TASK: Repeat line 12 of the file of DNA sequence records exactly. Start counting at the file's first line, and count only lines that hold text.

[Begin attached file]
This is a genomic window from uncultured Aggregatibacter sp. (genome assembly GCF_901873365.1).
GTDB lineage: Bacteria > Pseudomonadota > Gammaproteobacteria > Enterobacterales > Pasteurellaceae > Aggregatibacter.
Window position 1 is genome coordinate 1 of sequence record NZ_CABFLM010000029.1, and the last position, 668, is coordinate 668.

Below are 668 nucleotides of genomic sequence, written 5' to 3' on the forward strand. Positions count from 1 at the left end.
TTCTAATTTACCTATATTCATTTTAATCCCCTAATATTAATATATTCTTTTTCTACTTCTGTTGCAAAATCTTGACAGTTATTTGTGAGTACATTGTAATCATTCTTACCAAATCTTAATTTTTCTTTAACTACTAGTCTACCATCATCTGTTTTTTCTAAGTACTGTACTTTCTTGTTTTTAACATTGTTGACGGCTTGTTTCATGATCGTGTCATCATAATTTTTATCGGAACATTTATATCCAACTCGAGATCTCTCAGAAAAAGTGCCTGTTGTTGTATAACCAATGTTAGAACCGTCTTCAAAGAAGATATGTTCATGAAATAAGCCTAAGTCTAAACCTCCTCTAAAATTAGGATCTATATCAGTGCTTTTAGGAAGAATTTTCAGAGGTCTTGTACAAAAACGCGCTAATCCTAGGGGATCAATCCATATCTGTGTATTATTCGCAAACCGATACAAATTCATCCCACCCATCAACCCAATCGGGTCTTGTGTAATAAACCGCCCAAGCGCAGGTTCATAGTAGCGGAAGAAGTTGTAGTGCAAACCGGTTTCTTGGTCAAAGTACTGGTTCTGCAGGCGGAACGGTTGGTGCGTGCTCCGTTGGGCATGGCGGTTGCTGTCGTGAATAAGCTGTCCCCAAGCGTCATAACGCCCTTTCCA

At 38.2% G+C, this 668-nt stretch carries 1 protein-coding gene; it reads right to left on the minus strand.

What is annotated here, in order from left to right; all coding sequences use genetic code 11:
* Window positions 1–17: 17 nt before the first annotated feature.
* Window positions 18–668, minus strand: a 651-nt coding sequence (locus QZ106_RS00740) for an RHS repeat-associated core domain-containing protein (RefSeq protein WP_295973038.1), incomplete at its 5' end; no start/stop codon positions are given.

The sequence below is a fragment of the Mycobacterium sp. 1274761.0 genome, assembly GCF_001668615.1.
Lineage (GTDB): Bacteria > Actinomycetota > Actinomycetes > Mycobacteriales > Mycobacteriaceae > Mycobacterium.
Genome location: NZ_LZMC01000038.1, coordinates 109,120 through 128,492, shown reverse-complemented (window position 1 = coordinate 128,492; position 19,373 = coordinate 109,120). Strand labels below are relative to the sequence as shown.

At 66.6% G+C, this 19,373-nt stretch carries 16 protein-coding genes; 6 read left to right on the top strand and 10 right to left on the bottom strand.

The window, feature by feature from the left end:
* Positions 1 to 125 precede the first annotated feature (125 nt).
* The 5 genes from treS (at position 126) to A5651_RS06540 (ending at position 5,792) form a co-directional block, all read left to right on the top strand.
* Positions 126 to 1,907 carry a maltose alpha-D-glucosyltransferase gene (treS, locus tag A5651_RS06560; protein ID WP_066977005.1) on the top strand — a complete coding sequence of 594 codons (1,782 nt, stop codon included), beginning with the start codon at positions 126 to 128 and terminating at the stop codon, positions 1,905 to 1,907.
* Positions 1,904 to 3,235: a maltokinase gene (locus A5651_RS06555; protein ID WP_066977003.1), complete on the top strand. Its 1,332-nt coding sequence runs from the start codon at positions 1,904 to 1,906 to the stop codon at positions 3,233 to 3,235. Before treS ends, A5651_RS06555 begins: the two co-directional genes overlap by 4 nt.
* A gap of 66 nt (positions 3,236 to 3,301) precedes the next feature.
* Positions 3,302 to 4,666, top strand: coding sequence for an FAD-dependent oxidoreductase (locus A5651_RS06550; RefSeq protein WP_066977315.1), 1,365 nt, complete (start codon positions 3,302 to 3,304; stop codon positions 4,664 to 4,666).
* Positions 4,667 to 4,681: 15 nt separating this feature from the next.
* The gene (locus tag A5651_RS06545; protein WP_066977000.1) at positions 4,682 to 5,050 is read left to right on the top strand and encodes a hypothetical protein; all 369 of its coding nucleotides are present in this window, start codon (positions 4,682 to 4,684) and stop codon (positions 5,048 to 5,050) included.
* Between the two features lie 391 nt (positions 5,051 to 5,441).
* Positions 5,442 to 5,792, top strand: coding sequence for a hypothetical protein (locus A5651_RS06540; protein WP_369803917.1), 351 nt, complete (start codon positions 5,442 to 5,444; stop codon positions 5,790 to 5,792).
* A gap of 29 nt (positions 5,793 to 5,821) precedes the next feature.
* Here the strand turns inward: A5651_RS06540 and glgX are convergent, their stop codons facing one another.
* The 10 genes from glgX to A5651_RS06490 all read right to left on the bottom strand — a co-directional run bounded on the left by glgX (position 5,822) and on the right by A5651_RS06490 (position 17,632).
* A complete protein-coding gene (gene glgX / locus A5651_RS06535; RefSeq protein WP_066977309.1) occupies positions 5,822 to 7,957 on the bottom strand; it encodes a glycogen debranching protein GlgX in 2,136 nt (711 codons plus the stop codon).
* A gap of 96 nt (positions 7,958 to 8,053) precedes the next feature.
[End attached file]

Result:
Genome location: NZ_LZMC01000038.1, coordinates 109,120 through 128,492, shown reverse-complemented (window position 1 = coordinate 128,492; position 19,373 = coordinate 109,120). Strand labels below are relative to the sequence as shown.